16. Julayanont P, Tangwongchai S, Hemrungrojn S, Tunvirachaisakul C, Phanthumchinda K, Hongsawat J, Suwichanarakul P, Thanasirorat S, Nasreddine ZS. The Montreal Cognitive Assessment-Basic: a screening tool for mild cognitive impairment in illiterate and low-educated elderly adults. J Am Geriatr Soc. 2015;63(12):2550–4.

    Article  Google Scholar 

  17. www.capmas.gov.eg/. Accessed Mar 2018.

  18. Phung TK, Chaayaa M, Asmar K, Atweh S, Ghusn H, Khoury RM, Prince M, Waldemar G. Performance of the 16-Item Informant Questionnaire on cognitive decline for the elderly (IQCODE) in an Arabic-speaking older population. Dement Geriatr Cogn Disord. 2015;40(5-6):276–89.

    Article  Google Scholar 

  19. Valkanova V, Ebmeier KP, Allan CL. Depression is linked to dementia in older adults. Practitioner. 2017;261(1800):11–5.

    PubMed  Google Scholar 

  20. Harvey PD. Clinical applications of neuropsychological assessment. Dialogues Clin Neurosci. 2012;14(1):91–9.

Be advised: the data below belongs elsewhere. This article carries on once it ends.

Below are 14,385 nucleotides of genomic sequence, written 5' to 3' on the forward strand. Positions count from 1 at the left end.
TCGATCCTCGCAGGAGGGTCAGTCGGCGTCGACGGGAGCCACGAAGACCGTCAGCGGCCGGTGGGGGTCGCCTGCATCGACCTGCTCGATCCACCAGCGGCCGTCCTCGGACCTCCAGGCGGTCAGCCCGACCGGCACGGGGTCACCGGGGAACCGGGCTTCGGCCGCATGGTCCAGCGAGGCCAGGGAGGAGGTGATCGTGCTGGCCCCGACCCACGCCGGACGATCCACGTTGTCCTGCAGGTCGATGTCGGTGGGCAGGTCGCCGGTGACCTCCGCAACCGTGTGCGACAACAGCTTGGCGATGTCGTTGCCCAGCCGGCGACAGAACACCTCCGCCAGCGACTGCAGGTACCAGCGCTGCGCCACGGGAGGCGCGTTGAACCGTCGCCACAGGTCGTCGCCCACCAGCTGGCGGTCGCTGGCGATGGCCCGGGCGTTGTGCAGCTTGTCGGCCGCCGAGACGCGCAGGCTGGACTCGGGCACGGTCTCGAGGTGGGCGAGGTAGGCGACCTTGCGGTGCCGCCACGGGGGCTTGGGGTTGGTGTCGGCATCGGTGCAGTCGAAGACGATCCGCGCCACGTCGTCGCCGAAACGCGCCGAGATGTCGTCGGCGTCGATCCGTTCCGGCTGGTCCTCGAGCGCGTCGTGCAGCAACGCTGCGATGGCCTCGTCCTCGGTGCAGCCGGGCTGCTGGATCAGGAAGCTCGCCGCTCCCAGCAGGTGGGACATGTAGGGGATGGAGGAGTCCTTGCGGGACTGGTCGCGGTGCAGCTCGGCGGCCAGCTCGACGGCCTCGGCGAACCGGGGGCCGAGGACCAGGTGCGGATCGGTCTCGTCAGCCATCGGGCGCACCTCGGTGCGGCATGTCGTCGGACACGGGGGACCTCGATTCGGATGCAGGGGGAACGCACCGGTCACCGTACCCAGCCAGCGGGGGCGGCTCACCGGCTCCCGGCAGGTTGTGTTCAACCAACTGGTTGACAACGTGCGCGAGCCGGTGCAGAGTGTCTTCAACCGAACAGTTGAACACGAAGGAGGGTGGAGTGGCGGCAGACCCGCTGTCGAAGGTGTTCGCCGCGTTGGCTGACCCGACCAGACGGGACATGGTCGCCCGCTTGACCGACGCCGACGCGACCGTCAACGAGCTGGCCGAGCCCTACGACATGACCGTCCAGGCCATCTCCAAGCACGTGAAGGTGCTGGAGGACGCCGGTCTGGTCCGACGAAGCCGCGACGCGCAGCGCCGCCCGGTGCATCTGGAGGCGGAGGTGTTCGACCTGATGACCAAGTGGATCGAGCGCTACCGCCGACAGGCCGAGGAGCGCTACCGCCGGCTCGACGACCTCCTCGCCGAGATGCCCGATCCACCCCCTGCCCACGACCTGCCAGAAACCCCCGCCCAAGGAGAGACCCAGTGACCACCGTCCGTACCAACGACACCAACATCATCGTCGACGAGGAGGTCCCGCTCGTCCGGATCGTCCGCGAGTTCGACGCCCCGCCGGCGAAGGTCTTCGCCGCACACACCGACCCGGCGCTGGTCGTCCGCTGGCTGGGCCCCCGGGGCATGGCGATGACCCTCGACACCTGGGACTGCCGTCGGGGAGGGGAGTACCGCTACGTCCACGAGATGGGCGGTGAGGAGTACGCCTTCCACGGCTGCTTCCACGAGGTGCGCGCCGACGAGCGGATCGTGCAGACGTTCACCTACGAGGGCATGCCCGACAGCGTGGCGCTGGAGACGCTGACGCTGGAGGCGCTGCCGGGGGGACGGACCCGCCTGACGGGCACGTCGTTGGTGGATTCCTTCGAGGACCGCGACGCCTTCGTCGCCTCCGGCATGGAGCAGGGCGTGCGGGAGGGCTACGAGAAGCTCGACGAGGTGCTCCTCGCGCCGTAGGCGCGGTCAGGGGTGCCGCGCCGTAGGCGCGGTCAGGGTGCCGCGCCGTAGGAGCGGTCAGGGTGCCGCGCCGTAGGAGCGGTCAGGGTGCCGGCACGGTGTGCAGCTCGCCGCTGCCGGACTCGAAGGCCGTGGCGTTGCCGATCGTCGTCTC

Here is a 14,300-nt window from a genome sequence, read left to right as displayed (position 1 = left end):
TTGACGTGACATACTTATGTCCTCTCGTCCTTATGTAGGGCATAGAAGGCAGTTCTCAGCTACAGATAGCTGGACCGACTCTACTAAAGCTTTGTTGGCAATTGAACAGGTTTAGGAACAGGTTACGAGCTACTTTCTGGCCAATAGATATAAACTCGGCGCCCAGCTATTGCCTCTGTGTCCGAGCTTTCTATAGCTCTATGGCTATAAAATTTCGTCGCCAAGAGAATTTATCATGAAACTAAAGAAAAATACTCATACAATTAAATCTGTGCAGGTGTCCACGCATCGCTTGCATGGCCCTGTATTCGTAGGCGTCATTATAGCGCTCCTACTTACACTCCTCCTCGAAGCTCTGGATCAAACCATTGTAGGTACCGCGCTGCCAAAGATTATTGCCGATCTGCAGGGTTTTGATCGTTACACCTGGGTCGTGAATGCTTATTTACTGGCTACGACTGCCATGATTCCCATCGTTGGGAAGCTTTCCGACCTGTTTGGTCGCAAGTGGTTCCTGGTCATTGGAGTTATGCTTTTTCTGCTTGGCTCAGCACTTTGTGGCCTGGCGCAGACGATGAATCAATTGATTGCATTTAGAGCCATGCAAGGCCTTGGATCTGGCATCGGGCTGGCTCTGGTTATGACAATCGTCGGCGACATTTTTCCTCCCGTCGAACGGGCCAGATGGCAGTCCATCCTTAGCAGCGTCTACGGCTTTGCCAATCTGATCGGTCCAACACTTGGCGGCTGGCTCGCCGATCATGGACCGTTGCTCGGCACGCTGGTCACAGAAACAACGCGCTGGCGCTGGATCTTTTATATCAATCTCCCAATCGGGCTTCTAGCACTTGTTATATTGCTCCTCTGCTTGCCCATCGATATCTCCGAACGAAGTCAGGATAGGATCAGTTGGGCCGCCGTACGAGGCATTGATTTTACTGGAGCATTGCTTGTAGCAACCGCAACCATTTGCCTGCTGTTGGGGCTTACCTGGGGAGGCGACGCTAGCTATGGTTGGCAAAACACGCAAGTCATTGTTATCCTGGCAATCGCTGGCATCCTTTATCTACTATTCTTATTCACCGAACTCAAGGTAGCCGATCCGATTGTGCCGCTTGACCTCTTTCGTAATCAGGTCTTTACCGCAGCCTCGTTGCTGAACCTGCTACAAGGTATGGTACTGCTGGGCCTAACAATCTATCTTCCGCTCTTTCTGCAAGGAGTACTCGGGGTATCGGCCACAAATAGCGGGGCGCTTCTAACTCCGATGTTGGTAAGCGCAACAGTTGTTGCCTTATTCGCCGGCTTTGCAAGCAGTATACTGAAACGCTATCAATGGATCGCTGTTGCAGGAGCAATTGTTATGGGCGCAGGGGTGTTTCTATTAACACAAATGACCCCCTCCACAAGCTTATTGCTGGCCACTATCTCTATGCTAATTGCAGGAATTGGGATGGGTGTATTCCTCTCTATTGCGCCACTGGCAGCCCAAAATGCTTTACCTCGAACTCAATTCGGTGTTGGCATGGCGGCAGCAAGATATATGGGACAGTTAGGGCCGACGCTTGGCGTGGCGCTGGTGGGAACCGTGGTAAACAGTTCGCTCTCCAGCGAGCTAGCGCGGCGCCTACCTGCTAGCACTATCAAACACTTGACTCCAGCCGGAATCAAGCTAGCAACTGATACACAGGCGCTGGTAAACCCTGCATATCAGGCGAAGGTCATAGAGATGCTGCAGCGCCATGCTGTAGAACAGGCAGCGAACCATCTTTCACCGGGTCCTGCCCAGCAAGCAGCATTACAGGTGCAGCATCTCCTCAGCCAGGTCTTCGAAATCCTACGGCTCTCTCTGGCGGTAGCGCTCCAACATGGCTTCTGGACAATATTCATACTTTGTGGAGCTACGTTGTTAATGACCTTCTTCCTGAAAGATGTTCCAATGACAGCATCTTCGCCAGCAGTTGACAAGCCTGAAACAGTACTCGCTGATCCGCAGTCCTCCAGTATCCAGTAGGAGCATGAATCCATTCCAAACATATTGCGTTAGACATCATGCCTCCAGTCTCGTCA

PubMed  PubMed Central  Google Scholar 

  21. Fasfous AF, Al-Joudi HF, Puente AE, Pérez-García M. Neuropsychological measures in the Arab world: a systematic review. Neuropsychol Rev. 2017;27(2):158–73.

    Article  Google Scholar 

  22. Qassem T, Khater MS, Emara T, Rasheedy D, Tawfik HM, Mohammedin AS, nasTolba MF, Abdel Aziz K. Normative data for healthy adult performance on the Egyptian–Arabic Addenbrooke’s Cognitive Examination III. Middle East Current Psychiatry. 2015;22:27–36.

    Article  Google Scholar 

  23. Kramer JH, Mungas D, Possin KL, Rankin KP, Boxer AL, Rosen HJ, Bostrom A, Sinha L, Berhel A, Widmeyer M. NIH EXAMINER: Conceptualization and development of an executive function battery. J Int Neuropsychol Soc. 2014;20(1):11–9.

    Article  Google Scholar